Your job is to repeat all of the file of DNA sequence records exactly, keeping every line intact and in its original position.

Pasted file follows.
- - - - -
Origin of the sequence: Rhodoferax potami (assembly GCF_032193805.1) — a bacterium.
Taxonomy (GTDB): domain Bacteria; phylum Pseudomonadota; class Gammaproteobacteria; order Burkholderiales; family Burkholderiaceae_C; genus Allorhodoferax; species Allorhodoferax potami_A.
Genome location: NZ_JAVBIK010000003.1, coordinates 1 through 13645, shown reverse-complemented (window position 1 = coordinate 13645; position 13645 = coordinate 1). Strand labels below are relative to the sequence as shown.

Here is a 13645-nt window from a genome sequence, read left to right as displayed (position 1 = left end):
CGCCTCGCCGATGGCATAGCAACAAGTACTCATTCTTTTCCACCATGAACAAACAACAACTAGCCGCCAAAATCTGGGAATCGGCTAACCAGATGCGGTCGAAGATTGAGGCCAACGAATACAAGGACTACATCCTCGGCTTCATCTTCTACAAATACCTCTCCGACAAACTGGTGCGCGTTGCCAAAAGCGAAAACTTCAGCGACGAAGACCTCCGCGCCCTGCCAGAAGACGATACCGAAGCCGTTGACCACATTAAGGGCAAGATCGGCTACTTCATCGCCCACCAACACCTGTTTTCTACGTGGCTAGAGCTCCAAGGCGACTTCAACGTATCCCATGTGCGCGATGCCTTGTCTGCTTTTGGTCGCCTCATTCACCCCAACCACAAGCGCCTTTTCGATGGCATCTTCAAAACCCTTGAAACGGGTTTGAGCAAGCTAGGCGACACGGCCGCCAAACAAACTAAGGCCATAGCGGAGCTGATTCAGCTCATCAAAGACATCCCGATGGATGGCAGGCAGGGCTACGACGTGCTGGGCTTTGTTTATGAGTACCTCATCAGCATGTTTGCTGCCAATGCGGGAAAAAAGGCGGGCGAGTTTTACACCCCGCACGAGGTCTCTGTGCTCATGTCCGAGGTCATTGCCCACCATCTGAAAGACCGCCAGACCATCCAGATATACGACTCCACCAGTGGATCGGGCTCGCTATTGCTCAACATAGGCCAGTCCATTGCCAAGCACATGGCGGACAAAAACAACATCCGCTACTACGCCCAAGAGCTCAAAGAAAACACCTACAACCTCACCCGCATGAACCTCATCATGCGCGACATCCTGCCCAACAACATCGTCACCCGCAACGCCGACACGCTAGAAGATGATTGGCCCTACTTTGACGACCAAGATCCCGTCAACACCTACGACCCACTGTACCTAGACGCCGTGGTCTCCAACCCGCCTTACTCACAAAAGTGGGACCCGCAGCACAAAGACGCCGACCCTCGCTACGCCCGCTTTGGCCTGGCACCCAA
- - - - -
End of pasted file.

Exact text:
Origin of the sequence: Rhodoferax potami (assembly GCF_032193805.1) — a bacterium.
Taxonomy (GTDB): domain Bacteria; phylum Pseudomonadota; class Gammaproteobacteria; order Burkholderiales; family Burkholderiaceae_C; genus Allorhodoferax; species Allorhodoferax potami_A.
Genome location: NZ_JAVBIK010000003.1, coordinates 1 through 13645, shown reverse-complemented (window position 1 = coordinate 13645; position 13645 = coordinate 1). Strand labels below are relative to the sequence as shown.

Here is a 13645-nt window from a genome sequence, read left to right as displayed (position 1 = left end):
CGCCTCGCCGATGGCATAGCAACAAGTACTCATTCTTTTCCACCATGAACAAACAACAACTAGCCGCCAAAATCTGGGAATCGGCTAACCAGATGCGGTCGAAGATTGAGGCCAACGAATACAAGGACTACATCCTCGGCTTCATCTTCTACAAATACCTCTCCGACAAACTGGTGCGCGTTGCCAAAAGCGAAAACTTCAGCGACGAAGACCTCCGCGCCCTGCCAGAAGACGATACCGAAGCCGTTGACCACATTAAGGGCAAGATCGGCTACTTCATCGCCCACCAACACCTGTTTTCTACGTGGCTAGAGCTCCAAGGCGACTTCAACGTATCCCATGTGCGCGATGCCTTGTCTGCTTTTGGTCGCCTCATTCACCCCAACCACAAGCGCCTTTTCGATGGCATCTTCAAAACCCTTGAAACGGGTTTGAGCAAGCTAGGCGACACGGCCGCCAAACAAACTAAGGCCATAGCGGAGCTGATTCAGCTCATCAAAGACATCCCGATGGATGGCAGGCAGGGCTACGACGTGCTGGGCTTTGTTTATGAGTACCTCATCAGCATGTTTGCTGCCAATGCGGGAAAAAAGGCGGGCGAGTTTTACACCCCGCACGAGGTCTCTGTGCTCATGTCCGAGGTCATTGCCCACCATCTGAAAGACCGCCAGACCATCCAGATATACGACTCCACCAGTGGATCGGGCTCGCTATTGCTCAACATAGGCCAGTCCATTGCCAAGCACATGGCGGACAAAAACAACATCCGCTACTACGCCCAAGAGCTCAAAGAAAACACCTACAACCTCACCCGCATGAACCTCATCATGCGCGACATCCTGCCCAACAACATCGTCACCCGCAACGCCGACACGCTAGAAGATGATTGGCCCTACTTTGACGACCAAGATCCCGTCAACACCTACGACCCACTGTACCTAGACGCCGTGGTCTCCAACCCGCCTTACTCACAAAAGTGGGACCCGCAGCACAAAGACGCCGACCCTCGCTACGCCCGCTTTGGCCTGGCACCCAA